What do you do when your business disappears overnight?

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Good morning.

What do you do when your business disappears overnight? That’s what happened to Hyatt CEO Mark Hoplamazian in April, when the pandemic cut the hotel company’s global business by 94%. “A shocking loss of demand,” he said.  “We had never been in anything quite like it.”

Hoplamazian was my guest this week on the podcast Leadership Next (Apple/Spotify). I was eager to talk with him because he’s always struck me as a leader with a strong focus on Hyatt’s corporate purpose, which is rooted in empathy—caring for employees so in turn they care for hotel guests. How do you care for employees when you no longer have the means to do so?

“There is no question that this has been the most difficult and most challenging period of time I’ve ever experienced, as a person,” he said. “The business was unrecognizable. The steps we had to take to manage through it were very painful. There was a very human impact that was devastating.”

Yet Hoplamazian said he has “been so incredibly humbled by the outpouring of appreciation and care that I’ve felt from those who are being impacted…It was incredible testimony to the deep humanity that exists within this company.” He hopes increased empathy may be a broader legacy of the crisis. “Now when people ask ‘How are you doing,’ they really mean it. That sense of care and real focus and attention is extraordinarily powerful, and I hope that stays with us forever.”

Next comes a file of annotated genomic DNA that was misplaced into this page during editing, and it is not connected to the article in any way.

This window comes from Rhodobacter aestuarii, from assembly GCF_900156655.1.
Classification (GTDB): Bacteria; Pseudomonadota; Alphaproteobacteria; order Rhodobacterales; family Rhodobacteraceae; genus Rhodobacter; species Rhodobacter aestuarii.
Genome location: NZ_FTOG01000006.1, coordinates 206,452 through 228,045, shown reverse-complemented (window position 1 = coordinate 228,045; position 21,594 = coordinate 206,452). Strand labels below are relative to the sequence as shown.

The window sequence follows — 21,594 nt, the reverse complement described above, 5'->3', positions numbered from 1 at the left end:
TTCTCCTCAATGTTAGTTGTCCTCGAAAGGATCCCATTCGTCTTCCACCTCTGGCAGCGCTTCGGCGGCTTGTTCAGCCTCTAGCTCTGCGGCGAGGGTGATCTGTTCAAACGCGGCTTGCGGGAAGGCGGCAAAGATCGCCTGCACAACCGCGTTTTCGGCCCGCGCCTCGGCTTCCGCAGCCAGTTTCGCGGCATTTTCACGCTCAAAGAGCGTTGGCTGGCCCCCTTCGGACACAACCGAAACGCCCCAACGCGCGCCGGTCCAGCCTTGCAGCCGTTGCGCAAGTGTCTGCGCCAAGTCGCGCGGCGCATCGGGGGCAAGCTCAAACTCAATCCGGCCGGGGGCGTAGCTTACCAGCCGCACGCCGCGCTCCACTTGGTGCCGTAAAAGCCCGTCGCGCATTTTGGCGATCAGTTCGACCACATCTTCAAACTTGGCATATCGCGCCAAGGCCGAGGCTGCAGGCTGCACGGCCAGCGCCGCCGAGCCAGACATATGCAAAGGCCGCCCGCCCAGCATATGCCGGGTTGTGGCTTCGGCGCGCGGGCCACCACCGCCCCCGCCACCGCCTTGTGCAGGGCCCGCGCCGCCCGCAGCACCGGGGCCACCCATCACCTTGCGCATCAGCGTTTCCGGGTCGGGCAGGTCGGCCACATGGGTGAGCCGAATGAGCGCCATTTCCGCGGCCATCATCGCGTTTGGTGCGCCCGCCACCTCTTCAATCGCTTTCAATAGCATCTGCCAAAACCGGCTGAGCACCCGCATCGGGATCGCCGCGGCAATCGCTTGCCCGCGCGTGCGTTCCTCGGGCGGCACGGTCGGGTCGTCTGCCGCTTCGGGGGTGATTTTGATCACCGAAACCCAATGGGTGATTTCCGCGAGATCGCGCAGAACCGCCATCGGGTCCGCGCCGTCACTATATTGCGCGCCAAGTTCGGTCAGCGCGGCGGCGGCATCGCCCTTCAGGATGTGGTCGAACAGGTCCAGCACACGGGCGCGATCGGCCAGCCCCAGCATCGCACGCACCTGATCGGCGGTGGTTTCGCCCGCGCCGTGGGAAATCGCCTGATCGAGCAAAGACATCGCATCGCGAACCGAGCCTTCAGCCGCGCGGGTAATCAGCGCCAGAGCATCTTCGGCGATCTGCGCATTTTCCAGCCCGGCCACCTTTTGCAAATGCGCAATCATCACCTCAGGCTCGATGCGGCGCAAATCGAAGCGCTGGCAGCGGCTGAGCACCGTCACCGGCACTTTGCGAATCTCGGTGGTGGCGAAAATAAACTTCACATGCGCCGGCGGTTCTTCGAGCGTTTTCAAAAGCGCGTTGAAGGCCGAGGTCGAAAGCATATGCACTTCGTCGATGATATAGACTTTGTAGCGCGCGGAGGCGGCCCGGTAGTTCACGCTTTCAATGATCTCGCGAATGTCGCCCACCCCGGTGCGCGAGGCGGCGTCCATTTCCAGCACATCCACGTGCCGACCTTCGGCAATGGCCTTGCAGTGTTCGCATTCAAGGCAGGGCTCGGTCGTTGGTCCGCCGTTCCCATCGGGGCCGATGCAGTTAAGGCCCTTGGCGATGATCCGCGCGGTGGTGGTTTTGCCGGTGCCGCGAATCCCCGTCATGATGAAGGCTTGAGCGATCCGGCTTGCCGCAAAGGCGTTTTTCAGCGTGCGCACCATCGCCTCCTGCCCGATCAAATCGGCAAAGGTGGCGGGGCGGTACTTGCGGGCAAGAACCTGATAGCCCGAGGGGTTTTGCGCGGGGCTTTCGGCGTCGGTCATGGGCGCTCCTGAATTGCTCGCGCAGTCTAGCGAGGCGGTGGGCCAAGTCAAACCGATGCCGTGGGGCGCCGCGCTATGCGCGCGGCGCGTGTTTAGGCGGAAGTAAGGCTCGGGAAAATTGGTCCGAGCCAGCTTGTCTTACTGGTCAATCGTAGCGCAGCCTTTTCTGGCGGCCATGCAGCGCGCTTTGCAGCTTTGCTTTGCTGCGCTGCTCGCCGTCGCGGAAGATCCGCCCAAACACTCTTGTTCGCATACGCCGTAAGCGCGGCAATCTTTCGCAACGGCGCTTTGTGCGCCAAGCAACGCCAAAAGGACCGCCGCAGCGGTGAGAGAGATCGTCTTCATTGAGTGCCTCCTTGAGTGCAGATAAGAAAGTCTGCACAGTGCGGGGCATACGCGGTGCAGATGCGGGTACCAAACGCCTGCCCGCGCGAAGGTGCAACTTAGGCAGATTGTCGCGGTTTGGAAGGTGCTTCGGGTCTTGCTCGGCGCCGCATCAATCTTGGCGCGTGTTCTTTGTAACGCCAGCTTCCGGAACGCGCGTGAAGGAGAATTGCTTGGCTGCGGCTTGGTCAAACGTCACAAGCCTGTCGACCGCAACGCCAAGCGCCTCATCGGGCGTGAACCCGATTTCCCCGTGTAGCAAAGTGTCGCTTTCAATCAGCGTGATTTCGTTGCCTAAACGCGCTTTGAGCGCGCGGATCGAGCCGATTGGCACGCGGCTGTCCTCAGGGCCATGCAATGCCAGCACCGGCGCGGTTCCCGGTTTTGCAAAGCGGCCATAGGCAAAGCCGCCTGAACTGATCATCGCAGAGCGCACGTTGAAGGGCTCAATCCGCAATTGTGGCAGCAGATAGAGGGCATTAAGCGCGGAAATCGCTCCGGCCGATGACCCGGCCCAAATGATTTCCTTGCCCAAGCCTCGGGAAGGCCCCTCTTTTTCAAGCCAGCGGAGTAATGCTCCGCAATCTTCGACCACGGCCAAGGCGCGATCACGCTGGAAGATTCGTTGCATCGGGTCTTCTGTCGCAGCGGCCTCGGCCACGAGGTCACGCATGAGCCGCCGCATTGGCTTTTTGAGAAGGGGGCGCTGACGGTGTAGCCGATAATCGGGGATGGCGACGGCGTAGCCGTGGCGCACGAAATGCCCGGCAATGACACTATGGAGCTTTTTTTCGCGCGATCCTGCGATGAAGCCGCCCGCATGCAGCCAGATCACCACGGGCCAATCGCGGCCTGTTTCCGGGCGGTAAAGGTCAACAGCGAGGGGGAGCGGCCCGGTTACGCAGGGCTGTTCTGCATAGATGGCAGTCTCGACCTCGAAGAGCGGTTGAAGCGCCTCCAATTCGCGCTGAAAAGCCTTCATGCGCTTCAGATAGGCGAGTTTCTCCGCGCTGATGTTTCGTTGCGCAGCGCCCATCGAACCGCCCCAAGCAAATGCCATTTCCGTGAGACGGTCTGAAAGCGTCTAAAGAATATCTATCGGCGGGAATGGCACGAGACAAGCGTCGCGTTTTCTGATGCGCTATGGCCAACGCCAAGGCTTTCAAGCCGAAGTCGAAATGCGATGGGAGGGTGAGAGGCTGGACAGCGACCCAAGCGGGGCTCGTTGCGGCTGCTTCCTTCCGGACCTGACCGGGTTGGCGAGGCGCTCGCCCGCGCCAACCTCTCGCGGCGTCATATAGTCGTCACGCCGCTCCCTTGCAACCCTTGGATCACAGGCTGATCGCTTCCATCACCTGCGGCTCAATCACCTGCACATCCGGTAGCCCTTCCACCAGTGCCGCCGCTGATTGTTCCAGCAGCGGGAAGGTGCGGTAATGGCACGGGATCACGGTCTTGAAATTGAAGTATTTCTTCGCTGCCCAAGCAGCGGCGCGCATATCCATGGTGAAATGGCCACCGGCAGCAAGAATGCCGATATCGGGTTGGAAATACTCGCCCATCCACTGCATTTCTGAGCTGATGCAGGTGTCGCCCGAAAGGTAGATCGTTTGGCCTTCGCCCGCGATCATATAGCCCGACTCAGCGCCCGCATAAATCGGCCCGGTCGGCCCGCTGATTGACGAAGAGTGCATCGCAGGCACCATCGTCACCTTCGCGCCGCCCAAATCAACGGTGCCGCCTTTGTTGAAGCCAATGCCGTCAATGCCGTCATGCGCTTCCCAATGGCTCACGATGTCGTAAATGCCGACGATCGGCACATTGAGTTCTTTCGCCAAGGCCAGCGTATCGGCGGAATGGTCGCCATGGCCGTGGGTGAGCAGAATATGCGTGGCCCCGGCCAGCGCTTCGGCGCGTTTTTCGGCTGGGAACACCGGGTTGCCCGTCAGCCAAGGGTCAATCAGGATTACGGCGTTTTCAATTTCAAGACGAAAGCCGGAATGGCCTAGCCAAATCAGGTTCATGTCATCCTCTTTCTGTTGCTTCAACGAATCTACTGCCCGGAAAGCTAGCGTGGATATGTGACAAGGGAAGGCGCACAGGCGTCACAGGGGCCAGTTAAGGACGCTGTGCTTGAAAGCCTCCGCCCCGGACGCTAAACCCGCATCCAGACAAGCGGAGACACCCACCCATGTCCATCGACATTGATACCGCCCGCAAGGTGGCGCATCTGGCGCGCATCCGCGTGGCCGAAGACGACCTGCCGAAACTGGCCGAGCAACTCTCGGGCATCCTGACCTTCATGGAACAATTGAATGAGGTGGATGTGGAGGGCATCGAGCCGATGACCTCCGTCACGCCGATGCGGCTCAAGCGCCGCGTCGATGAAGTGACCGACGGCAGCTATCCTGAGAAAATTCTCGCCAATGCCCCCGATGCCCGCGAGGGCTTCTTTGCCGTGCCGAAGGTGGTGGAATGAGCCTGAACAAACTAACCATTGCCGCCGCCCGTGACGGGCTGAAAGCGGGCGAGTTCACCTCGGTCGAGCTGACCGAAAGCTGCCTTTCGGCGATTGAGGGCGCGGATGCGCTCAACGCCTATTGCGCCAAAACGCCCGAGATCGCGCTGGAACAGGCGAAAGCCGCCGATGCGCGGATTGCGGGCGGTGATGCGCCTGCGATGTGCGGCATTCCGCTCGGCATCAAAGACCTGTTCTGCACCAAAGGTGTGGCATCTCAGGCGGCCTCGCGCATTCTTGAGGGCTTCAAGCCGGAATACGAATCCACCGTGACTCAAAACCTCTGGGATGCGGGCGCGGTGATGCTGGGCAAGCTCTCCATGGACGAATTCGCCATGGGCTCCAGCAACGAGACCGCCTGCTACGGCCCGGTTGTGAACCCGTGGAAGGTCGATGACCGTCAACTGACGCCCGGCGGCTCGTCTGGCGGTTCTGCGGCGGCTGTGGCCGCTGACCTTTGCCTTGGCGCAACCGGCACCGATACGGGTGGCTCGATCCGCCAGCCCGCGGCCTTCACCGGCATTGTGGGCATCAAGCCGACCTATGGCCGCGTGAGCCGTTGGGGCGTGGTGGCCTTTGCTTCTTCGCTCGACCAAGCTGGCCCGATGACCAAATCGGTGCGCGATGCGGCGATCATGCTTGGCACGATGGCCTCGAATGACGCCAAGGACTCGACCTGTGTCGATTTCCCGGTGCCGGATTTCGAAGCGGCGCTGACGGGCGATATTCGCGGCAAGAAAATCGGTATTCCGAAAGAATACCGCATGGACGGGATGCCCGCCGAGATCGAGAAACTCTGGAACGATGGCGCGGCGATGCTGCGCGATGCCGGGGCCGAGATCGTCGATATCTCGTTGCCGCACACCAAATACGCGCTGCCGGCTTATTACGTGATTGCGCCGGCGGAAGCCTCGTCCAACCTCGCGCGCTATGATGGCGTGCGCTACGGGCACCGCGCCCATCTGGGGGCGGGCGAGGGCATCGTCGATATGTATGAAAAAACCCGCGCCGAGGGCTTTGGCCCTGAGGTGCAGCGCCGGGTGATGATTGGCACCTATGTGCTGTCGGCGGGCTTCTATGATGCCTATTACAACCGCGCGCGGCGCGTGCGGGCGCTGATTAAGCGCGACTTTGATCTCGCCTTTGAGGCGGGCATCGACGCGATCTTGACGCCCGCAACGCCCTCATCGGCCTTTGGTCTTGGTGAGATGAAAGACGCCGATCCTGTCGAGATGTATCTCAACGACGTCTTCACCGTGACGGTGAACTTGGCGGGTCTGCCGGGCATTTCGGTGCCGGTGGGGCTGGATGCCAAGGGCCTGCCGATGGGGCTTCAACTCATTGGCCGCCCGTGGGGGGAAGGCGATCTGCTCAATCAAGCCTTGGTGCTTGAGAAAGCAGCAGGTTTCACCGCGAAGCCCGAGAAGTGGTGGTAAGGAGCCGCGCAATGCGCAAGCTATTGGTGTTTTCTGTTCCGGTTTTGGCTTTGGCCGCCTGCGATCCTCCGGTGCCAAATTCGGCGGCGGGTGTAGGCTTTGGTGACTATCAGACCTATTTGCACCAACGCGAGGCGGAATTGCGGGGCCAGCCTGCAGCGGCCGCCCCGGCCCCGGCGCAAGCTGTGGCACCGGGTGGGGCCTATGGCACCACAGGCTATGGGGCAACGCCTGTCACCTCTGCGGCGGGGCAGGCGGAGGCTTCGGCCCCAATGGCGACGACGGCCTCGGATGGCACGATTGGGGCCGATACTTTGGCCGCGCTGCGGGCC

Hoplamazian is confident that travel will eventually return to pre-pandemic levels… and beyond. “Long term, I am 100% sure that we are going to see a massive resurgence in travel, because there is this incredible impulse to want to connect and be with people, on a personal level and on a business level. Once we have a vaccine, I think we are going to see a resurgence of demand the likes of which we haven’t seen before.”

More news below.

Alan Murray
@alansmurray

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